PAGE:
Now it doesnt look like a penis at all! I have mixed feelings over this.

The article is a carier of misinformation (1)

Idimmu Xul (204345) | more than 6 years ago | (#23426142)

Novell's SUSE Linux Enterprise JeOS comes with just the core engine and very basic support. This is a very different experience from all the other distributions where they bundle more than necessary applications (OpenOffice on a server distribution? Really?).

For a long time most distros have had some kind of 'server' install to avoid this, infact I think it's always been that way.. the entire piece is just rubbish fluff.

Distribution-specific customization (1)

joeflies (529536) | more than 6 years ago | (#23426296)

Is there really such a move towards a common UI as long as the major distributions have distribution-specific customization? Of course, the distributions have every right to do them, and many of them are helpful. They also serve as some of the most visible differentiators between the distributions.

But I don't think that a common UI will be achievable when there are significant differences out-of-the-box even among flavors of the same desktop environment.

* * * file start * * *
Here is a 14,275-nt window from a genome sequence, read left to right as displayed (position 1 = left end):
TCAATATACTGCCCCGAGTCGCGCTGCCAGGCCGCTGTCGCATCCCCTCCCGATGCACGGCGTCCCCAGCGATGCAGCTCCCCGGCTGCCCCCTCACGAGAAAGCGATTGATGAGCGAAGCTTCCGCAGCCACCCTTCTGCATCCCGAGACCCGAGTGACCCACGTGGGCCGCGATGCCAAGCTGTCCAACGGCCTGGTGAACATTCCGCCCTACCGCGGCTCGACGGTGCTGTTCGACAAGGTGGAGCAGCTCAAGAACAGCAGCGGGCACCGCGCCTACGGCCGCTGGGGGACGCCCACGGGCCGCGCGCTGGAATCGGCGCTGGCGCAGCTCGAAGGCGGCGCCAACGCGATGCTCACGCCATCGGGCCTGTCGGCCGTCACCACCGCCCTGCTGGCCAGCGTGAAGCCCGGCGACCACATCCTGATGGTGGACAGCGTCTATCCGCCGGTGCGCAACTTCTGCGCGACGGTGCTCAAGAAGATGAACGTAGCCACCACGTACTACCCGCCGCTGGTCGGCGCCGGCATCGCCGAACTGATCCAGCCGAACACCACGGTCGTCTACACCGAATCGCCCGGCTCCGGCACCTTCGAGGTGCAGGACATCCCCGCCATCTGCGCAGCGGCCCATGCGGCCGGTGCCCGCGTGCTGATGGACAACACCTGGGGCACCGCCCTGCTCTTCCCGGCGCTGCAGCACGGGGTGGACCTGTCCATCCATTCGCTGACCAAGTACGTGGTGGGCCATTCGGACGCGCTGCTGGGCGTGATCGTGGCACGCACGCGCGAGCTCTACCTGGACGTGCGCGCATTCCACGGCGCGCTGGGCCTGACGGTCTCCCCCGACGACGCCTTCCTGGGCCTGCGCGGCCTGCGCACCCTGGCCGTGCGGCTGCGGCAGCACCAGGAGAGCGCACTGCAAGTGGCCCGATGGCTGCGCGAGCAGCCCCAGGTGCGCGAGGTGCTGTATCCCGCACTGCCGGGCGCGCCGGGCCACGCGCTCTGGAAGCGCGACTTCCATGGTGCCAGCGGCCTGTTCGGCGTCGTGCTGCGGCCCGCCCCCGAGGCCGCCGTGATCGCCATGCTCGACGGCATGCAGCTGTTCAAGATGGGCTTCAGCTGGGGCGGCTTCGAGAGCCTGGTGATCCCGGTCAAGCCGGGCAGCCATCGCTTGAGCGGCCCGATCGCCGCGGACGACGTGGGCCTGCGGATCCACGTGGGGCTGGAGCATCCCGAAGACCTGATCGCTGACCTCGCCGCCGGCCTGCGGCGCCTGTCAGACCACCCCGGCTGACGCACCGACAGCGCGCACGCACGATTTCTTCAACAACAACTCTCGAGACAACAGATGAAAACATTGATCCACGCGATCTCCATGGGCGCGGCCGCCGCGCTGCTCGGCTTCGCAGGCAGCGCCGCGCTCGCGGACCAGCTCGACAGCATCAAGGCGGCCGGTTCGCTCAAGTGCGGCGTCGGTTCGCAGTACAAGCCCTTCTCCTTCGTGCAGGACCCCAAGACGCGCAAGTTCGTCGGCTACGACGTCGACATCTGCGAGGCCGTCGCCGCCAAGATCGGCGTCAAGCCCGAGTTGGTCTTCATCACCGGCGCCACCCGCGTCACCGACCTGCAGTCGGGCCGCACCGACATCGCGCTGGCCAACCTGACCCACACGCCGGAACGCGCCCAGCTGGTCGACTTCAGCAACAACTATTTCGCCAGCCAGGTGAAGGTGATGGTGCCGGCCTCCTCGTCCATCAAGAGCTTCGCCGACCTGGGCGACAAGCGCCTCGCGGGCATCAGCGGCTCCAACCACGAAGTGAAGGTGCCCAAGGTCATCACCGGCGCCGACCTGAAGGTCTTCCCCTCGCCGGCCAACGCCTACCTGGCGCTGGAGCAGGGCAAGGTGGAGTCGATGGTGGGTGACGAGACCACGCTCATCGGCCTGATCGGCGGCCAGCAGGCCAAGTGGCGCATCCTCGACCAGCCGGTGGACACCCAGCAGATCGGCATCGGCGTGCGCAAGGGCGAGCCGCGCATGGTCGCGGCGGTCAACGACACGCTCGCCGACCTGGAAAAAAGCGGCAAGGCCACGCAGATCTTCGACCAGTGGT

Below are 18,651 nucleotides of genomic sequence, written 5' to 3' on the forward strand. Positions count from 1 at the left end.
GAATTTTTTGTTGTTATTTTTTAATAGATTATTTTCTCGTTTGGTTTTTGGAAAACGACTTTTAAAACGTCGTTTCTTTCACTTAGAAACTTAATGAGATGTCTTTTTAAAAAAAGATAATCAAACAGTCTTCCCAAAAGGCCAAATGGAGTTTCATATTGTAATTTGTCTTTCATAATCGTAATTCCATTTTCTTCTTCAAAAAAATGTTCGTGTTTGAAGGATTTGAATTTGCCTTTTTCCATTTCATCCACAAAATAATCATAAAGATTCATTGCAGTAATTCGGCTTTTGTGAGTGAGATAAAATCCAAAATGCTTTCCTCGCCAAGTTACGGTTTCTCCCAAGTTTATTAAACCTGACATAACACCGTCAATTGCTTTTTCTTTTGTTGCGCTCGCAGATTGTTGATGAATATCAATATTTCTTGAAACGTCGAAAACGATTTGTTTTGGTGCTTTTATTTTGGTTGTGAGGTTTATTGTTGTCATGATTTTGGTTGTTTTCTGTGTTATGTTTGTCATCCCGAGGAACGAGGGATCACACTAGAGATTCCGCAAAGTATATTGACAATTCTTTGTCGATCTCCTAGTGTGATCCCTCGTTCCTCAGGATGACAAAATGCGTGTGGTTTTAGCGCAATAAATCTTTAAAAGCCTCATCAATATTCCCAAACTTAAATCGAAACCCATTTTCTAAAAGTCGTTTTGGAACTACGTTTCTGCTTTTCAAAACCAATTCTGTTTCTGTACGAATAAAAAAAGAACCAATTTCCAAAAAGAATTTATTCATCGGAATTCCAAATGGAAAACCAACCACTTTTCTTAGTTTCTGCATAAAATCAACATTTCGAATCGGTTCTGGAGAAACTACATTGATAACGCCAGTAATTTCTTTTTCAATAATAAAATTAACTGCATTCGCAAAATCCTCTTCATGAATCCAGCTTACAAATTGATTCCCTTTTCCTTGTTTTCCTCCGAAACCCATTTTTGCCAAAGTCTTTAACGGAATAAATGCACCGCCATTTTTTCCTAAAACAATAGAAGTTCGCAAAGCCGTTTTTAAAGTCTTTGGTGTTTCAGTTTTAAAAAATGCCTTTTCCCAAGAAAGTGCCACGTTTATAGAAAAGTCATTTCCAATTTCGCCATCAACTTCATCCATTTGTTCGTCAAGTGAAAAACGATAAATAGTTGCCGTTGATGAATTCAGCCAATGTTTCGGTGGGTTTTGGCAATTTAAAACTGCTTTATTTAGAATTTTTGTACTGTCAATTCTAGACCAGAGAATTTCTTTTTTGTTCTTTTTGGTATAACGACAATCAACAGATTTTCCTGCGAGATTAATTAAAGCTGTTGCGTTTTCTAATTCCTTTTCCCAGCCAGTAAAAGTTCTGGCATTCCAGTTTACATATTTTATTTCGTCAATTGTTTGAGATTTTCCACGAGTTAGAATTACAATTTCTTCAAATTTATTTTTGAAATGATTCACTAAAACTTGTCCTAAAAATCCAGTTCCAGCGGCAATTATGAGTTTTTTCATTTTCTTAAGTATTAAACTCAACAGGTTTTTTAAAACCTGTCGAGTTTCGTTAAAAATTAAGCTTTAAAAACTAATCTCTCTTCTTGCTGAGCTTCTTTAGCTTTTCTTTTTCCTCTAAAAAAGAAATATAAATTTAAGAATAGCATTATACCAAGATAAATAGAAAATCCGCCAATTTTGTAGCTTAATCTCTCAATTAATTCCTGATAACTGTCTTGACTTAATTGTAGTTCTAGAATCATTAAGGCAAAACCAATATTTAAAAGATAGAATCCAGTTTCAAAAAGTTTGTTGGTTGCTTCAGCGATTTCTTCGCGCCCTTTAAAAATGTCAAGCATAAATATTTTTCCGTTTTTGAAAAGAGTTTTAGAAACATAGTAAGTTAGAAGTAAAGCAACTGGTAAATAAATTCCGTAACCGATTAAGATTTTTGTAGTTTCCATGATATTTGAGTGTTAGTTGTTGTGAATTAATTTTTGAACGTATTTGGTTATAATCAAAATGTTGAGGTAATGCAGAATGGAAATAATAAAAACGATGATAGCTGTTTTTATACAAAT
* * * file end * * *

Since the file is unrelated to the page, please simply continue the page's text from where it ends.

It is a necessity to have a common GUI (2, Insightful)

Dan667 (564390) | more than 6 years ago | (#23426306)

Think about what it would be like if the command "ls" was named something different in every linux distribution. Part of Microsoft's success is that there are GUI contracts that are very rarely broken so you almost always know how to do basic tasks with a new program.

Don't We Deserve a professionally Written Article? (0)

Anonymous Coward | more than 6 years ago | (#23426340)

The fanboys are missing the point: this article was crap and obviously written by someone who doesn't know fsck from fuck.

Some things are wrong (disk encryption does nothing to prevent data "loss" unlike RAID and backups. It might prevent the use of data that has been stolen or hide porn from your wife.)

Some things are old. (Install Linux to a filesystem in a file on a Windows partition? Benn done years ago.)

As for "slimmed-down" installs, just don't install everything, And when did a lack of install choices become a benefit in Linux?